Low Cortisol Treatment: it’s working!

I met with my lovely endocrinologist nurse practitioner this week, and my psychiatry appointment was last week–everyone agrees. The low cortisol treatment is working. I slowly moved up to 5mg Cortef (cortisone) in the morning and 5mg in the afternoon, with breakfast and lunch. The first thing that happened was that my sleep cycle regulated. I was tired at night and awake in the morning. Because cortisone is a steroid, it really does work that quickly.

If that sounds like no big deal, understand: I have NO MEMORY of ever feeling this. I have always felt awake at night and exhausted in the morning. Every attempt to reset my sleep cycle failed.

I began to understand how extreme my fatigue had been when I realized that I was bored. I had no idea what to do with myself, with all these extra hours in my day! What an awesome problem to have!

The next thing that I noticed: more energy and better concentration. A few days into this treatment, I found myself sitting on the floor with my amazing son, happily playing: we played all morning. During the morning! I didn’t have to go nap or turn on the TV!

The next thing: less anxiety. This just makes sense. Good sleep and more food (too much, and too little, before) are just going to lower anyone’s anxiety. My psychiatrist says we should go very, very slowly, because withdrawal from clonazepam is so downright nasty, but… I cut one of my doses in half. I take 1 mg morning, noon, and night, but .5 mg in the evening. 3.5 mg total. That’s the first time that number has gone down since I tried to taper, before my pregnancy. I’m near tears just thinking about being free from the four times daily interruption.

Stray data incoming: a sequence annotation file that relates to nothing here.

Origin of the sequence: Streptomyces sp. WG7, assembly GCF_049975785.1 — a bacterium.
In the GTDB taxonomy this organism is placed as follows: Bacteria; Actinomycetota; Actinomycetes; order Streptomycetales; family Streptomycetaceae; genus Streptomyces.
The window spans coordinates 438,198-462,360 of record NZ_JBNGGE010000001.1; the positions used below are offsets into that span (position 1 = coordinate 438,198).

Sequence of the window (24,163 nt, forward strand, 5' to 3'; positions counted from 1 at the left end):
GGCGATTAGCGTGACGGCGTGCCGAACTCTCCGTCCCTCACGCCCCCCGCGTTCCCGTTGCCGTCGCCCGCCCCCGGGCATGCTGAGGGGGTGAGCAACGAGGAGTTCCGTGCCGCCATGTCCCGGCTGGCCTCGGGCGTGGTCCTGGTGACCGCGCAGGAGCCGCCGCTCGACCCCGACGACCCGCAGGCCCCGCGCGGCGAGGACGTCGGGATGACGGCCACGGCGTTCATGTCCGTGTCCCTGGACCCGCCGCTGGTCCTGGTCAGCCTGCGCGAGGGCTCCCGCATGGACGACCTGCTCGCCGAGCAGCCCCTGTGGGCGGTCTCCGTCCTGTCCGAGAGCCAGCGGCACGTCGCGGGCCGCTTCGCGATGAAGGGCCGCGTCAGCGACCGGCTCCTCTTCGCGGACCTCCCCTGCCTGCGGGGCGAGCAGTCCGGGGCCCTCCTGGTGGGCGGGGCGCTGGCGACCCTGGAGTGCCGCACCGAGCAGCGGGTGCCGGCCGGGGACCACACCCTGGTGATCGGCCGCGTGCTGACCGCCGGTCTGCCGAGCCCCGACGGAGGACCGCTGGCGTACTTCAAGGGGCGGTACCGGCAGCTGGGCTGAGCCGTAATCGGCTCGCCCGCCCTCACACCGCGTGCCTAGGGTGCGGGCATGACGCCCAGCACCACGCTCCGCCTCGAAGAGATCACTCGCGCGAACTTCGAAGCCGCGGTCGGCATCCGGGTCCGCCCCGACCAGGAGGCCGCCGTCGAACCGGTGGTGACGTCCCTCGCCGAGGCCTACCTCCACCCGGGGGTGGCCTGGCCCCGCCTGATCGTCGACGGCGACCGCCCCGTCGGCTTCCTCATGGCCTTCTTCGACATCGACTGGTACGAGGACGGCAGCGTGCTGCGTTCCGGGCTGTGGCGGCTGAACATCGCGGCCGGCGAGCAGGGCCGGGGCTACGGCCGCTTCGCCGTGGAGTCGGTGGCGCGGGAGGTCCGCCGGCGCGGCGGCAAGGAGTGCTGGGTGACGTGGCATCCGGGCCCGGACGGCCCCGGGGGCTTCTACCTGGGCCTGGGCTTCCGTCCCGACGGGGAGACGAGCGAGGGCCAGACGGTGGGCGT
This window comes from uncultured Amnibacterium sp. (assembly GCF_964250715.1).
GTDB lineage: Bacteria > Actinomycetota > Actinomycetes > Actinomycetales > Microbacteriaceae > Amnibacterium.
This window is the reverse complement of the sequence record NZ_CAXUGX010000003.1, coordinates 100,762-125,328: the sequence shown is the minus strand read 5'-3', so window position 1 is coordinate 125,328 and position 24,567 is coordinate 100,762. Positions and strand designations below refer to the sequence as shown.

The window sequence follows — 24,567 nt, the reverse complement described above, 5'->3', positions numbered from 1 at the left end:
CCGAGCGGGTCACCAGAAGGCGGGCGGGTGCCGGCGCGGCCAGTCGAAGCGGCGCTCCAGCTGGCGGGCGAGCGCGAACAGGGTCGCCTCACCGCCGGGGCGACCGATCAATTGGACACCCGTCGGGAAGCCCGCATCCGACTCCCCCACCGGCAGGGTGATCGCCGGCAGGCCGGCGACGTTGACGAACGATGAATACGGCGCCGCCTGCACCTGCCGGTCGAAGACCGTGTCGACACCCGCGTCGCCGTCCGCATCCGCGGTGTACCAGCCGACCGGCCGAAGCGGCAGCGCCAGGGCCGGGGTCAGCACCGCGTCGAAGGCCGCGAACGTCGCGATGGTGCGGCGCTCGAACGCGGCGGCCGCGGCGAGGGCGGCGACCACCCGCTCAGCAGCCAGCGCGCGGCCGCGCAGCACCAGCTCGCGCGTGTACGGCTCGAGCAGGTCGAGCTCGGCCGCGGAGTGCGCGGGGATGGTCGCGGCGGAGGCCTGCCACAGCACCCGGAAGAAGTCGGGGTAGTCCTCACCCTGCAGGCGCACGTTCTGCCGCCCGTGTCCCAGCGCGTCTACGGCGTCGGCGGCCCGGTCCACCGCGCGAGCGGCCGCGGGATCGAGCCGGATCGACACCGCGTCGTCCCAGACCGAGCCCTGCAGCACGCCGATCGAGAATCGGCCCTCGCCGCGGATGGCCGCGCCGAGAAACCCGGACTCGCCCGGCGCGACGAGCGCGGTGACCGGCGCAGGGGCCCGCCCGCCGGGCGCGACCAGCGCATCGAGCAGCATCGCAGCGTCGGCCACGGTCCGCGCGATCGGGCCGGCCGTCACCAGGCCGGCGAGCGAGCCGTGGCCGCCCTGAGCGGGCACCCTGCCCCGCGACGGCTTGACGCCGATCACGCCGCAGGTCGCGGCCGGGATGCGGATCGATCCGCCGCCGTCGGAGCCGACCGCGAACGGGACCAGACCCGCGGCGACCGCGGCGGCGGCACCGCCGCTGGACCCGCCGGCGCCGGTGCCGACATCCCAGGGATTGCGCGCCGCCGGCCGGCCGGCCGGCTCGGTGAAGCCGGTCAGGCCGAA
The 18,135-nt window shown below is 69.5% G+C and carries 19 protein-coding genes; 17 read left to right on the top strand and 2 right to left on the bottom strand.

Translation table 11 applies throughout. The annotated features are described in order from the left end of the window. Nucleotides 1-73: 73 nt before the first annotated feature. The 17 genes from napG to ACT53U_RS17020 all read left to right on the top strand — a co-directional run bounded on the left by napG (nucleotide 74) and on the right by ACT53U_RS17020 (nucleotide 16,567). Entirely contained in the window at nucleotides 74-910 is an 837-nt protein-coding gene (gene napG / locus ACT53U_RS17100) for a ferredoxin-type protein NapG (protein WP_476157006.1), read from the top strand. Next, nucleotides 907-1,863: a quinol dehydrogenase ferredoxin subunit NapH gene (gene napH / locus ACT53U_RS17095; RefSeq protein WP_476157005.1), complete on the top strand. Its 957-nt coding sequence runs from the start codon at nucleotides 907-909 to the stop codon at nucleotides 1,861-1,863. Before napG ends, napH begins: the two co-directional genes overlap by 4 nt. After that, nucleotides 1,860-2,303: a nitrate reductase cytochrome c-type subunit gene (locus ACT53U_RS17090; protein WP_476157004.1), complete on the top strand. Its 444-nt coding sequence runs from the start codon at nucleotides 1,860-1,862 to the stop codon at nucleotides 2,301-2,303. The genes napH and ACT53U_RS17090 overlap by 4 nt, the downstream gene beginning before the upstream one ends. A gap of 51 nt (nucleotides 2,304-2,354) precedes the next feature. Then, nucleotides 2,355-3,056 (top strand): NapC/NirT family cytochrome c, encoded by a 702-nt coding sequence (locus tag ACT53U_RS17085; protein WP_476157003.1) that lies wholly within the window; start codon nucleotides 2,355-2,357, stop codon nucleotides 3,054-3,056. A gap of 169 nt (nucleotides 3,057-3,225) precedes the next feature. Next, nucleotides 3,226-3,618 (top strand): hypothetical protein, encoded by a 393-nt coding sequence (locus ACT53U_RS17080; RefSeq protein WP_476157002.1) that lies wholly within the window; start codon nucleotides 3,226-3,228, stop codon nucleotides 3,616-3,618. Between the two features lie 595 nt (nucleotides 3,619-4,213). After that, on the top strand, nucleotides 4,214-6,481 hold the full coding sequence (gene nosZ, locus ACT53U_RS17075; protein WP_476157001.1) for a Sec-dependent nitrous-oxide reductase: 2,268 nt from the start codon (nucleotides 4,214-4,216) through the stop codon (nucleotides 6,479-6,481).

What I learned from the endocrinologist: my body will learn to make the right amount of cortisol, eventually! Within a year, maybe! A year is a long time for this treatment, she tells me, but my cortisol is pretty low. There are two kinds of blood tests for cortisol, and on the less commonly used serum test, the range of “normal” is 6-50. Mine came in at 9. This “normal” range comes from a skewed range of data, because we don’t test cortisol levels on people who feel good. I don’t have Addison’s Disease, or something that would prevent cortisol production, physically–the idea is still that the cause is childhood trauma. So 9 is most likely just far too low *for me* and is pretty close to the bottom, anyway. We’re going to keep testing my cortisol levels every so often, and when she’s satisfied that I’ve got a good thing gong, we’ll try tapering the medicine and see what happens. Taking the medicine for a year is the long wait, though! I’m used to a shrug and a “who knows?” when I ask if I will need a medication for LIFE, so I just about danced a jig when told about this idea of a year.

A few months ago, I thought that I would never have enough energy to work the part-time jobs I already have as actively as I’d like (HypnoBirthing, Jamberry, Chloe + Isabel). Not only have I exceeded my own goals and expectations, there–April ROCKED–but I have also applied for FULL-TIME WORK. Because I WANT IT!

I just wrote this before 10:00am. CELEBRATE!


One Comment

  1. Athena said:

    This is powerful, Anne-Marie! Thank you so much for writing about this much needed topic.

    May 4, 2015

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